Jamie Cullum and the Heritage Orchestra at the BBC Proms

You've travelled all over the world with your music. Are there any places you've been which has a great jazz scene or musician we may not have heard of?

Belgium is stuffed full of great musicians. Jeff Neve is an incredible piano player, and the singer-songwriter Melanie Di Biasio is one of my picks of the year.

Through your BBC Radio 2 show you've met legends such as Dave Brubeck and Wynton Marsalis. What's the most important thing you've learnt from talking to these masters?

If you are a true musician, the journey is never over. You’re always searching and practising, particularly in jazz. It’s a unique combination of serious application and education combined with a sense of true abandon and freedom. It’s an elusive art which even the best in the world are working at all the time.

Having travelled the world listening to music that comes under the umbrella of jazz, I am convinced that the newest, most interesting stuff is happening here

Jamie CullumWhat's the most surprising thing a guest has ever told you?

Clint Eastwood’s stories of cruising around New York City with Miles Davis in his Ferrari after hours from filming Rawhide were pretty amazing.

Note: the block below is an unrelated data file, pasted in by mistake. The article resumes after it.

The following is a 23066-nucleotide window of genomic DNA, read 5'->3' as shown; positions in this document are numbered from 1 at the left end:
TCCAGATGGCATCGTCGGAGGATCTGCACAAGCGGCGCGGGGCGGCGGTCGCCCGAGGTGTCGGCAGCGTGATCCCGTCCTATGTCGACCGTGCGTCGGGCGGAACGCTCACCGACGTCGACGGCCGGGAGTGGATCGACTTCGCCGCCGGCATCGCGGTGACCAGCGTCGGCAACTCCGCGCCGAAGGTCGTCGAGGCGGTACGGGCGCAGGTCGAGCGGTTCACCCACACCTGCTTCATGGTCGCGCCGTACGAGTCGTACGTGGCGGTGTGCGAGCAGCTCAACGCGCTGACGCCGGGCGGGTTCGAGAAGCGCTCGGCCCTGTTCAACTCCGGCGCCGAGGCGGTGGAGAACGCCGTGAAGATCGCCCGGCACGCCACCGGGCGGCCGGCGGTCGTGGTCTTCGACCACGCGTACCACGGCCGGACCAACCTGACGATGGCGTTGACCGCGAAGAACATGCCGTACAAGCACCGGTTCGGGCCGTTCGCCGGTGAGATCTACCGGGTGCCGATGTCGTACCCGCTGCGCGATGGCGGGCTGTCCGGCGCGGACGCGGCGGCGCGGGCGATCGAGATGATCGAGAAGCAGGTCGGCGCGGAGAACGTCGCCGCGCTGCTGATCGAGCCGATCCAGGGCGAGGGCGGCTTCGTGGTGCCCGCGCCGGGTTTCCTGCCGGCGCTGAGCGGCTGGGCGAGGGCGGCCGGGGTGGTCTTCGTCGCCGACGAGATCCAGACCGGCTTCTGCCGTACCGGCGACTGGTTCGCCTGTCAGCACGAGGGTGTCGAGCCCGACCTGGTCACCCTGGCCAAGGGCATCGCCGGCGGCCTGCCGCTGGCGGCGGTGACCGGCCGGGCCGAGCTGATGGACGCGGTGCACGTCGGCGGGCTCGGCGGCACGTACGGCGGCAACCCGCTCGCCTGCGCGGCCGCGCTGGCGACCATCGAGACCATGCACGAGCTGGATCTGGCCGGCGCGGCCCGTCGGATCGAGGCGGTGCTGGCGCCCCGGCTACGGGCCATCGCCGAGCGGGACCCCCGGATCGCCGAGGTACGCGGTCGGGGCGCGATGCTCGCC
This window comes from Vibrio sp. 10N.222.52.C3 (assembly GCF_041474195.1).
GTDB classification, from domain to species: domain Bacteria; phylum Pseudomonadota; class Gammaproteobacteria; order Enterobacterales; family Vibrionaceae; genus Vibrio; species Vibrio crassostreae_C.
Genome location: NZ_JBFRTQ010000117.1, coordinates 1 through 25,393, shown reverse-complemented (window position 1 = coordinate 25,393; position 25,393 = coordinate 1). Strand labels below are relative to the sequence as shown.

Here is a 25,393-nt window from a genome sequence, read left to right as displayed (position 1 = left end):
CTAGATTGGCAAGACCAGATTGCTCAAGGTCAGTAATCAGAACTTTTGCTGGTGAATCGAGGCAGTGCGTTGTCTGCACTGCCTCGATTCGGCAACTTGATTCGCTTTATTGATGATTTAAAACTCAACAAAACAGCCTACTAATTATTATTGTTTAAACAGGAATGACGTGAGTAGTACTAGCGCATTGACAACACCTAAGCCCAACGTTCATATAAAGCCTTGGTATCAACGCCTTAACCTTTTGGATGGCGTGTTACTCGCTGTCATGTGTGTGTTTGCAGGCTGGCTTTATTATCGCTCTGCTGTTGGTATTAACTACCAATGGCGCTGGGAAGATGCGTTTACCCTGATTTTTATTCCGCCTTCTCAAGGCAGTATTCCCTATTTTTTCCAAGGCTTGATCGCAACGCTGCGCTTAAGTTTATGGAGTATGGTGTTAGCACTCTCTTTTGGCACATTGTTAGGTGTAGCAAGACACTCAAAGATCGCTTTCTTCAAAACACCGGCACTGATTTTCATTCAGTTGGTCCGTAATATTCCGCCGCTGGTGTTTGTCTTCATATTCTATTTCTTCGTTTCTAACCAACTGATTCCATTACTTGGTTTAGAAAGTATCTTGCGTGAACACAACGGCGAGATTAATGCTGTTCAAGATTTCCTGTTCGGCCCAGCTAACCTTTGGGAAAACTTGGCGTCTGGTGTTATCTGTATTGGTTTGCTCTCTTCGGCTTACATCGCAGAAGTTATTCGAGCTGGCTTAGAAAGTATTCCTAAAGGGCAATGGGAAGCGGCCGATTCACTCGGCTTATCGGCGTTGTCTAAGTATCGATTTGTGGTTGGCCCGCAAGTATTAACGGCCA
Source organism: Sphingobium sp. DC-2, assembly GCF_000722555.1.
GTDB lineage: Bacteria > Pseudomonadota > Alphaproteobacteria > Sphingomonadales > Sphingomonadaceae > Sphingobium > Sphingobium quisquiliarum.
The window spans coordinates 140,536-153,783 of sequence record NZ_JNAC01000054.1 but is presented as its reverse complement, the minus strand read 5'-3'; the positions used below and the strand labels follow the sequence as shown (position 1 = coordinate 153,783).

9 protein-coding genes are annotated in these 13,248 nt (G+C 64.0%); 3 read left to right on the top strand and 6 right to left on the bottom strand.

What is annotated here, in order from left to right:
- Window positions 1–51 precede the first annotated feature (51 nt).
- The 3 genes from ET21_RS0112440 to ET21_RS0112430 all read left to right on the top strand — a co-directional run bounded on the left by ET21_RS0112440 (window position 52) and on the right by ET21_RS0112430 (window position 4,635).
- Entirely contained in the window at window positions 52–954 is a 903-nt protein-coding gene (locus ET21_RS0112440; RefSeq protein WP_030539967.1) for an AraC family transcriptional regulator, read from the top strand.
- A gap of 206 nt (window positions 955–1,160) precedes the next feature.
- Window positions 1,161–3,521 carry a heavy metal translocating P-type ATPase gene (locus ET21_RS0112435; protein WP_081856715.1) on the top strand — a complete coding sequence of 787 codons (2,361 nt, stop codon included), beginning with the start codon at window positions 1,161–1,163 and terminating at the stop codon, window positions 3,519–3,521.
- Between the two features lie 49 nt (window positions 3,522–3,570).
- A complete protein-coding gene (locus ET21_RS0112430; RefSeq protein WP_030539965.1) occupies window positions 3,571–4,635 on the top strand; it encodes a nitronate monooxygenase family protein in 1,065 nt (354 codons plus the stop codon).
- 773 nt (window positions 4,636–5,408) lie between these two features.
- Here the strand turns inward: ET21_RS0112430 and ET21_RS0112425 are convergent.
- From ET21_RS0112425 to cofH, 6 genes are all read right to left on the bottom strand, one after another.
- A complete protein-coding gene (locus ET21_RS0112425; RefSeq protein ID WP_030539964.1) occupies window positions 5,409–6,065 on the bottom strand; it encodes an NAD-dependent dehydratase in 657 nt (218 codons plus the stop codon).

Within the UK jazz scene there are lots of incredible, under-the-radar musicians. Who has particularly impressed you lately?

I think that the Mercury Music Prize this year is an interesting one, with two, even three acts that have very much been on my radar with my radio show: Polar Bear, Gogo Penguin and, to some extent, Nick Mulvey. Having travelled the world listening to music that comes under the umbrella of jazz, I am convinced that the newest, most interesting stuff is happening here. Bands that sound like no-one else with the history of jazz in their rear view mirrors whilst investigating new worlds. It’s a truly exciting place right now.